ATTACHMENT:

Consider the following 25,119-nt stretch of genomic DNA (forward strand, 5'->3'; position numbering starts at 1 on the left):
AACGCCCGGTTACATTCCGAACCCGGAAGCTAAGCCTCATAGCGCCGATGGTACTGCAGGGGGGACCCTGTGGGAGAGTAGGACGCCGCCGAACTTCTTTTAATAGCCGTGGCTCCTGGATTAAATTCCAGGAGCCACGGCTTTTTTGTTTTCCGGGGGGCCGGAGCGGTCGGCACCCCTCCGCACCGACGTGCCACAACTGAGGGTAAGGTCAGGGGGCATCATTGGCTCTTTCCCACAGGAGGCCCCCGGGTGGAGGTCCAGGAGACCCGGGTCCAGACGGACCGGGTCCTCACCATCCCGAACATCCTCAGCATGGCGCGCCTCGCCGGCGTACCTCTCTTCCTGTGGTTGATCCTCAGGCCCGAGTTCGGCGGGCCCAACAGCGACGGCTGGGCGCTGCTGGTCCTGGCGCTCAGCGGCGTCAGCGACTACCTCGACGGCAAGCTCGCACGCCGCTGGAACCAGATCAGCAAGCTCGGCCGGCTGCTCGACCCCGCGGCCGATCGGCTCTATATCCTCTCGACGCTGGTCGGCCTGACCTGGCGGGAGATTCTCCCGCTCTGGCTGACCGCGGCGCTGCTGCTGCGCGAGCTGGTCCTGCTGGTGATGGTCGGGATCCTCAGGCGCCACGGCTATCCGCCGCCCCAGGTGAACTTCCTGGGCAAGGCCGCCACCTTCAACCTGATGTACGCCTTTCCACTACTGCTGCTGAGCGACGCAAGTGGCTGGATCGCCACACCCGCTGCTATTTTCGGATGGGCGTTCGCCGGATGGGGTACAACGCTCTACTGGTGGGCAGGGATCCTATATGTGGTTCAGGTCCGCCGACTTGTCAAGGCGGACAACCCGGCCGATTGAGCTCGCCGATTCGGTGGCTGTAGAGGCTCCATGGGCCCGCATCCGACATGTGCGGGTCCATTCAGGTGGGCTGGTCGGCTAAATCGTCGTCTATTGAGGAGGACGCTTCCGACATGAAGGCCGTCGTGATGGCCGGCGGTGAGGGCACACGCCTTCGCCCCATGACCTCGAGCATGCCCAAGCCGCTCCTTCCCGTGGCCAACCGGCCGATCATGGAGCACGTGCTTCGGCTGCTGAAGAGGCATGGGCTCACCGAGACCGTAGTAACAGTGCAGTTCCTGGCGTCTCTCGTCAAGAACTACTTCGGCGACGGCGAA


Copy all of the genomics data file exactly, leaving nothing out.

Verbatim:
Consider the following 25,119-nt stretch of genomic DNA (forward strand, 5'->3'; position numbering starts at 1 on the left):
AACGCCCGGTTACATTCCGAACCCGGAAGCTAAGCCTCATAGCGCCGATGGTACTGCAGGGGGGACCCTGTGGGAGAGTAGGACGCCGCCGAACTTCTTTTAATAGCCGTGGCTCCTGGATTAAATTCCAGGAGCCACGGCTTTTTTGTTTTCCGGGGGGCCGGAGCGGTCGGCACCCCTCCGCACCGACGTGCCACAACTGAGGGTAAGGTCAGGGGGCATCATTGGCTCTTTCCCACAGGAGGCCCCCGGGTGGAGGTCCAGGAGACCCGGGTCCAGACGGACCGGGTCCTCACCATCCCGAACATCCTCAGCATGGCGCGCCTCGCCGGCGTACCTCTCTTCCTGTGGTTGATCCTCAGGCCCGAGTTCGGCGGGCCCAACAGCGACGGCTGGGCGCTGCTGGTCCTGGCGCTCAGCGGCGTCAGCGACTACCTCGACGGCAAGCTCGCACGCCGCTGGAACCAGATCAGCAAGCTCGGCCGGCTGCTCGACCCCGCGGCCGATCGGCTCTATATCCTCTCGACGCTGGTCGGCCTGACCTGGCGGGAGATTCTCCCGCTCTGGCTGACCGCGGCGCTGCTGCTGCGCGAGCTGGTCCTGCTGGTGATGGTCGGGATCCTCAGGCGCCACGGCTATCCGCCGCCCCAGGTGAACTTCCTGGGCAAGGCCGCCACCTTCAACCTGATGTACGCCTTTCCACTACTGCTGCTGAGCGACGCAAGTGGCTGGATCGCCACACCCGCTGCTATTTTCGGATGGGCGTTCGCCGGATGGGGTACAACGCTCTACTGGTGGGCAGGGATCCTATATGTGGTTCAGGTCCGCCGACTTGTCAAGGCGGACAACCCGGCCGATTGAGCTCGCCGATTCGGTGGCTGTAGAGGCTCCATGGGCCCGCATCCGACATGTGCGGGTCCATTCAGGTGGGCTGGTCGGCTAAATCGTCGTCTATTGAGGAGGACGCTTCCGACATGAAGGCCGTCGTGATGGCCGGCGGTGAGGGCACACGCCTTCGCCCCATGACCTCGAGCATGCCCAAGCCGCTCCTTCCCGTGGCCAACCGGCCGATCATGGAGCACGTGCTTCGGCTGCTGAAGAGGCATGGGCTCACCGAGACCGTAGTAACAGTGCAGTTCCTGGCGTCTCTCGTCAAGAACTACTTCGGCGACGGCGAA